To create the period atmosphere, SpeakEasy is returning to its roots and performing in the BCA Plaza Theatre space.
“We wanted to make the production as immersive as possible, so we have some seats at tables on the floor,” says Daigneault, SpeakEasy’s artistic director. “The biggest challenge has been finding authentic, ’70s-era gay tchotchkes to decorate the set. We put out a call. We’ll see what we get.”
Going off-script at every show
Walking onstage without any idea of what will happen sounds like an actor’s nightmare. But in “An Oak Tree,” which runs June 13-22 at the Charlestown Working Theater, the blank slate is exactly the point.
At each performance, an actor who has not read the script will be guided through the play by another who is responsible for making sure the audience is rooted in the story.
“Many new plays are very literal,” says Darren Evans, whose company, Theatre on Fire, is producing “An Oak Tree.” “There’s no room for the imagination — in an art form created to engage the audience’s imagination — to create the world onstage.”
The action of the play follows a stage hypnotist who recruits an actor to play opposite him. The hypnotist describes the character the actor will play in great detail: He’s a grieving father, wearing a Gortex jacket, his fingernails are dirty, he’s 47 years old. The actor, however, can be any gender, age, or ethnicity, says Evans. The play hinges on the audience’s ability to “see” the character that is described and experience the emotions that drive the story.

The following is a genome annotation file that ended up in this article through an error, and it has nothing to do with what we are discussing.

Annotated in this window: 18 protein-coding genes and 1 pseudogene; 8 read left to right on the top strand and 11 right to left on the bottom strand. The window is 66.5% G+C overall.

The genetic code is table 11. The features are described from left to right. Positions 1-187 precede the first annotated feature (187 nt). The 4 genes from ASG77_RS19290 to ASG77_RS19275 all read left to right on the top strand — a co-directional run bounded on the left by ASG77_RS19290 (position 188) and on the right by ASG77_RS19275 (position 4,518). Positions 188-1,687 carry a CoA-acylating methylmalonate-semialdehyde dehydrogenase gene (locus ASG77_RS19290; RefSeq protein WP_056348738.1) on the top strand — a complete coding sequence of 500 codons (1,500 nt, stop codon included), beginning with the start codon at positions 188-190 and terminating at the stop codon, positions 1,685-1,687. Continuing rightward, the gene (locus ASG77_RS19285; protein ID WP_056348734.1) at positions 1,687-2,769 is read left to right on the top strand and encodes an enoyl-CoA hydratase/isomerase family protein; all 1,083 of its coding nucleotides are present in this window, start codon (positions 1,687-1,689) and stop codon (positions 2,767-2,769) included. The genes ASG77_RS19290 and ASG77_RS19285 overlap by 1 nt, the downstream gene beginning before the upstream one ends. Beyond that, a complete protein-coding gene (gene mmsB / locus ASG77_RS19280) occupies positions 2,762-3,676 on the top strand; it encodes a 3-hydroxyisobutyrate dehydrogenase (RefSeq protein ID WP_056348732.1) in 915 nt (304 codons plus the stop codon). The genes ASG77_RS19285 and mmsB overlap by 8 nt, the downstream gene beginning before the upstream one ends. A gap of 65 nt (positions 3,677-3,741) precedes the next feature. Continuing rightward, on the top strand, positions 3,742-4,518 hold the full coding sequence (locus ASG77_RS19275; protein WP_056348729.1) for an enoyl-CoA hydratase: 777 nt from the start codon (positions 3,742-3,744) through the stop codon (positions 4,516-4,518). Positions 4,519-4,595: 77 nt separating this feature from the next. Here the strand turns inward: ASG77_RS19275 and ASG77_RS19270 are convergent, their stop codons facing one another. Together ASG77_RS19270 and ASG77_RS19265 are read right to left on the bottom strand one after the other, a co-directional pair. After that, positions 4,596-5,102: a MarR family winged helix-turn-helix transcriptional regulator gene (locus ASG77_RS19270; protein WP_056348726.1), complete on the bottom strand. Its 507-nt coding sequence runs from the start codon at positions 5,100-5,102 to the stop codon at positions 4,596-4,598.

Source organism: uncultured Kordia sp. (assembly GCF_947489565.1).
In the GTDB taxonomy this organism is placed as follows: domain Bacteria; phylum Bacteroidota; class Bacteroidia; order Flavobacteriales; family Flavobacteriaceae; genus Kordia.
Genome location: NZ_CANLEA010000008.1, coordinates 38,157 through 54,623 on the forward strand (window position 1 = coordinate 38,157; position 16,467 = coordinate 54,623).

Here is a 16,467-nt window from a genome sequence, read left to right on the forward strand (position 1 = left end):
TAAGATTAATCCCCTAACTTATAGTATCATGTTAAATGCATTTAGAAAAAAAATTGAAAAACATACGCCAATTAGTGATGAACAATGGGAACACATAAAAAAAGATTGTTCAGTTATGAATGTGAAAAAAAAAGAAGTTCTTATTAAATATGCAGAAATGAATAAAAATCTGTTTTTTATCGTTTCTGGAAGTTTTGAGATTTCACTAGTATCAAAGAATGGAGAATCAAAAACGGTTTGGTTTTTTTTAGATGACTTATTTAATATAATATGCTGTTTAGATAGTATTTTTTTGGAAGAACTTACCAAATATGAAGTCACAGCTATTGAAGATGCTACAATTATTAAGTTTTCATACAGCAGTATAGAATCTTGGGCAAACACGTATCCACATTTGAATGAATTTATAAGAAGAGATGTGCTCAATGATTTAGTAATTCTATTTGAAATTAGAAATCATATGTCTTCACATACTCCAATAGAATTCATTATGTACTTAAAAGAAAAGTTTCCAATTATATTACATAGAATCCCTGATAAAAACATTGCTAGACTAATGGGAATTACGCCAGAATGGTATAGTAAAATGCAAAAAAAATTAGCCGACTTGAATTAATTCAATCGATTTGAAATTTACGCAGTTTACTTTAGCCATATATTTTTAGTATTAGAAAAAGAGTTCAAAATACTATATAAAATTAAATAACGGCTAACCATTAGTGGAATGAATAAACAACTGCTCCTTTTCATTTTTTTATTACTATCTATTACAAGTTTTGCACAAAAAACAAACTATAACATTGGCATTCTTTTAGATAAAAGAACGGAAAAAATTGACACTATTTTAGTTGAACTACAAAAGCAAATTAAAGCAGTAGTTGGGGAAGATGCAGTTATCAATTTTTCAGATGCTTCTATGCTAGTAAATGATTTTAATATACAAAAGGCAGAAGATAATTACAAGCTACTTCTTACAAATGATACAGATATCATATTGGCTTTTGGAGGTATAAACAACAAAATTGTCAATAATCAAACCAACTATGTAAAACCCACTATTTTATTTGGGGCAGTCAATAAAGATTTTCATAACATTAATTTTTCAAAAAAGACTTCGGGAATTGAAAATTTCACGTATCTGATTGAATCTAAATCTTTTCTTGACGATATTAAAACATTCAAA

“Playwright and actor Tim Crouch is fascinated by the power of auto-suggestion,” says Evans, whose company has always pushed boundaries with surprising plays and productions. “The play’s subtitle is ‘A theatrical experiment,’ because he’s exploring how the unconscious mind can affect reality.”
Evans turned to Elliot Norton Award-winning director A. Nora Long to helm “An Oak Tree” because, he says, she knows how to balance the play’s complicated elements.
As the hypnotist, Evans and Long cast Michael Carr, a relative newcomer to Boston.
The role requires an actor who is generous while also having enough confidence and stage presence to create the atmosphere that helps the audience — and the guest actor — step into the experience. The hypnotist sometimes feeds the guest actor lines, while also directing the newbie on where to stand.
“There is a mystery to it that makes it fun,” Evans says. “At the same time, nothing is hidden. We’re not being cheeky about ‘pretending’ to select a volunteer from the audience. There’s not a lot of artifice, which reveals a strong emotional core and the power of the imagination to connect.”
Tickets are $20 and available at www.theatreonfire.org.
THE VIEW UPSTAIRS
Presented by SpeakEasy Stage Company. At the Plaza Theatre, Boston Center for the Arts, May 31-June 22. Tickets: $25-$60, 617-933-8600, www.bostontheatrescene.com
Terry Byrne can be reached at email@example.com.